After Dissociating With China, PUBG Says It’s Putting $100 Million Into India-Specific Game

India appears to have successfully prised the Chinese influence out of one of the most popular mobile games in the country.

South Korean gaming company PUBG has said it will set up an Indian subsidiary, invest $100 million and launch a new India-specific game. PUBG’s move comes months after the hugely popular app was banned in India. China’s Tencent owned the mobile version of the game in India.

Following the ban, PUBG had terminated its relationship with Tencent. Last week, it signed Microsoft Azure as a cloud partner that would allow all its data to be hosted locally in India. This allows PUBG to re-enter India, and it seems to be spending Rs. 750 crore to launch a new India-focused game.

PUBG says the new game will be customized for Indian users., and the in-game content will be improved and tailored to reflect local needs. Various aspects of the game will be customized for Indian gamers, such as the game now being set in a virtual simulation training ground, new characters automatically starting clothed, and green hit effects to reflect the virtual nature of the game. PUBG will also include a feature that places restrictions on game time to promote healthy gameplay habits for younger players. PUBG says it will conduct regular audits and verifications on the storage systems holding Indian users’ personally identifiable information to reinforce security, and ensure that their data is safely managed.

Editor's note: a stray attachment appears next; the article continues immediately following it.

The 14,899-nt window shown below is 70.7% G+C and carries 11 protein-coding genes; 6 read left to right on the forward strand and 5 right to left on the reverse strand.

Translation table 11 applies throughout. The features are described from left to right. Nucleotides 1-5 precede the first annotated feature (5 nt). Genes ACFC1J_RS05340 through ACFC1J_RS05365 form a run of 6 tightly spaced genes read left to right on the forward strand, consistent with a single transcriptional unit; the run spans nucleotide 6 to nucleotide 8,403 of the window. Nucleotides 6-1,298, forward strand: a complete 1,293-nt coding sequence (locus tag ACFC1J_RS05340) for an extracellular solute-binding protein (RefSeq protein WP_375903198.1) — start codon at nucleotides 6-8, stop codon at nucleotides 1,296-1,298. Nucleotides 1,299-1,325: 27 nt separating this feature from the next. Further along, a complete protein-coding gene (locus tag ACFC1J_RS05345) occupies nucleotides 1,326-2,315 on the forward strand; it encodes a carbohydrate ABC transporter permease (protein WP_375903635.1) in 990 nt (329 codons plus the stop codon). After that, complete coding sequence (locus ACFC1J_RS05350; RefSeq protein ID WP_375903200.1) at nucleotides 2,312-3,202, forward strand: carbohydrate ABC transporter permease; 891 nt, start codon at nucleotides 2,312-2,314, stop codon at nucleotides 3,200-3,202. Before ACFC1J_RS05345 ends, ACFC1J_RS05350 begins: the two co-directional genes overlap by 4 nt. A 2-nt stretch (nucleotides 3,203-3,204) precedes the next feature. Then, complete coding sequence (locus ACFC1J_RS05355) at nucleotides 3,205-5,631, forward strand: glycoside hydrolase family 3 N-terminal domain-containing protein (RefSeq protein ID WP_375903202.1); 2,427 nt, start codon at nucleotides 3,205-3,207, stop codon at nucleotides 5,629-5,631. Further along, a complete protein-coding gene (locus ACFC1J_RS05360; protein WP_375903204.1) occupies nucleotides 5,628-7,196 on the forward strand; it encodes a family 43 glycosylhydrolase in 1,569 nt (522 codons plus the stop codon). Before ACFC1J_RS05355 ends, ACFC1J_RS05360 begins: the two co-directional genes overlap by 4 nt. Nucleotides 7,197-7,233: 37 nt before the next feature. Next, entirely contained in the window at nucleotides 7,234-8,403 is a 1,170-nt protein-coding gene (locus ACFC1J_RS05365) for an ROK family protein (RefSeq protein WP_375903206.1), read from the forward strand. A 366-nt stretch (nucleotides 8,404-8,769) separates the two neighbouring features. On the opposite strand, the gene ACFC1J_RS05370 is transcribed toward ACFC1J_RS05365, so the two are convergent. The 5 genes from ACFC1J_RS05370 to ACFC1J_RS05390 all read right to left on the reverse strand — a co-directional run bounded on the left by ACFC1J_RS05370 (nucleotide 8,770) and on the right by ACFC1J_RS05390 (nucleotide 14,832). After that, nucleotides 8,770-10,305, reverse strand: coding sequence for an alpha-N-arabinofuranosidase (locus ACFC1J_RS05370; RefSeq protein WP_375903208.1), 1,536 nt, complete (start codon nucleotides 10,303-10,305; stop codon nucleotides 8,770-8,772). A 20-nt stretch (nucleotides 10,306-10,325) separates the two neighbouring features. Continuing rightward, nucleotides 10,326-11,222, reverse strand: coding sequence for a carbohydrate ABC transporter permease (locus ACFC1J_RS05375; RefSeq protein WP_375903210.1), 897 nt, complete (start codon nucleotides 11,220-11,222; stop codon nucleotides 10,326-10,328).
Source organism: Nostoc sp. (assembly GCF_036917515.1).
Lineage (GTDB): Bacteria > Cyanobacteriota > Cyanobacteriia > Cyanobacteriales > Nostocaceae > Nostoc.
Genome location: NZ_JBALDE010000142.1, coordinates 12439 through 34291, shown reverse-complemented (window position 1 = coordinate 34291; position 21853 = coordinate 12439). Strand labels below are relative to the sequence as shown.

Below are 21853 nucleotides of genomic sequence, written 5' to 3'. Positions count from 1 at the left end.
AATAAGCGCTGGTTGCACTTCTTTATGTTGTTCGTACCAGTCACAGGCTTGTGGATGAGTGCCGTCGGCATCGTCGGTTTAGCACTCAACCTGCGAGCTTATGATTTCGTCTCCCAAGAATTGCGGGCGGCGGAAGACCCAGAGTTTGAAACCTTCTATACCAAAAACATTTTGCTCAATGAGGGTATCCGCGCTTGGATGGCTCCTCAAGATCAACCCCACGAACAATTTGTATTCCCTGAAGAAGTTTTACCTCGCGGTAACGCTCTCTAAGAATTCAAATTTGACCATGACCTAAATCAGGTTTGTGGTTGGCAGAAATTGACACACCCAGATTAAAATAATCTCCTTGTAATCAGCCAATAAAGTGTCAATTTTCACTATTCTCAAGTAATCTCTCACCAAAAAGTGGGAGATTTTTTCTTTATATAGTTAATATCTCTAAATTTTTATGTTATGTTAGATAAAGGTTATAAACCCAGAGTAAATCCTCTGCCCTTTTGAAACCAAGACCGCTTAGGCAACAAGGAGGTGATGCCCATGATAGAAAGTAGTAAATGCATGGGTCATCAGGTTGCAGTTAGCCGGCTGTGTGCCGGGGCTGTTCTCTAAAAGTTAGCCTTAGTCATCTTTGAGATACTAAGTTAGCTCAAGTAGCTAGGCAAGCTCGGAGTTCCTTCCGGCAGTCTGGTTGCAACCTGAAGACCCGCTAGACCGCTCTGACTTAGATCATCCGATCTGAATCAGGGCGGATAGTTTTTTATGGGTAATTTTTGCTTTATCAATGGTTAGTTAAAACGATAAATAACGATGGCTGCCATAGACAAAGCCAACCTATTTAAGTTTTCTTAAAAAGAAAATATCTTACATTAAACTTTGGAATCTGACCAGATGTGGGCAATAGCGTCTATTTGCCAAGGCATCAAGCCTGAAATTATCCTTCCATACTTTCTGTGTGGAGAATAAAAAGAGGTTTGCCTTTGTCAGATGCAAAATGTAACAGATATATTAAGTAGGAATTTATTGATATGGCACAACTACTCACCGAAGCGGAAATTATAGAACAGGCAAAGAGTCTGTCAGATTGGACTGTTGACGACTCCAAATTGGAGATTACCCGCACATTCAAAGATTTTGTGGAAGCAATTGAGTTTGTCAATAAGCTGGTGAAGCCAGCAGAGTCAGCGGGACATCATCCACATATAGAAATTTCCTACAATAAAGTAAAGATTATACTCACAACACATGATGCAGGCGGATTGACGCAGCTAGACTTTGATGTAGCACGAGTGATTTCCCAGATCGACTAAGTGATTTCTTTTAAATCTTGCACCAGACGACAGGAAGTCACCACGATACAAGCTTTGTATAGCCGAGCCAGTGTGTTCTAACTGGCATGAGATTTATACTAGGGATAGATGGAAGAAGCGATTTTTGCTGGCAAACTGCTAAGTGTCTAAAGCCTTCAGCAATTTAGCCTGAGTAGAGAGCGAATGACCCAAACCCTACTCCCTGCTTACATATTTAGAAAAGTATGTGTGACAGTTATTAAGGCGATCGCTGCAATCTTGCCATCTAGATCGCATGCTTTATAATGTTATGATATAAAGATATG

This could be seen as a coup for the Indian government, which has been aggressively looking to sideline China after the border standoff earlier this year. There had been some consternation when India had banned PUBG — some of the game’s fans were unhappy with being unable to play a game they loved — but the return of PUBG, minus the Chinese ownership, is exactly what the Indian government would’ve had in mind. China has been effectively shunted out of a hugely popular game, Indian users get a new PUBG game, and their data isn’t susceptible to being weaponized by the Chinese government — there are few geopolitical moves that can end with win-all scenarios like this one.